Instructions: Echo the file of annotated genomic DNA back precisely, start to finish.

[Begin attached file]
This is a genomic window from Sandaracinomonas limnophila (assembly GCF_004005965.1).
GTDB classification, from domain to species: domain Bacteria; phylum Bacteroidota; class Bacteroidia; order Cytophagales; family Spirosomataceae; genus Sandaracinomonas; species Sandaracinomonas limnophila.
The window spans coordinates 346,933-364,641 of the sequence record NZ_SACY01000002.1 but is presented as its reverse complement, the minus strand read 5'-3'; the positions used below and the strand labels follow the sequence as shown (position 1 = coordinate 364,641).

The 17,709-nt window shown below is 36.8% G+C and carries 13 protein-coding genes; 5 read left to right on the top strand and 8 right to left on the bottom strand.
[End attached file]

This is a genomic window from Sandaracinomonas limnophila (assembly GCF_004005965.1).
GTDB classification, from domain to species: domain Bacteria; phylum Bacteroidota; class Bacteroidia; order Cytophagales; family Spirosomataceae; genus Sandaracinomonas; species Sandaracinomonas limnophila.
The window spans coordinates 346,933-364,641 of the sequence record NZ_SACY01000002.1 but is presented as its reverse complement, the minus strand read 5'-3'; the positions used below and the strand labels follow the sequence as shown (position 1 = coordinate 364,641).

The 17,709-nt window shown below is 36.8% G+C and carries 13 protein-coding genes; 5 read left to right on the top strand and 8 right to left on the bottom strand.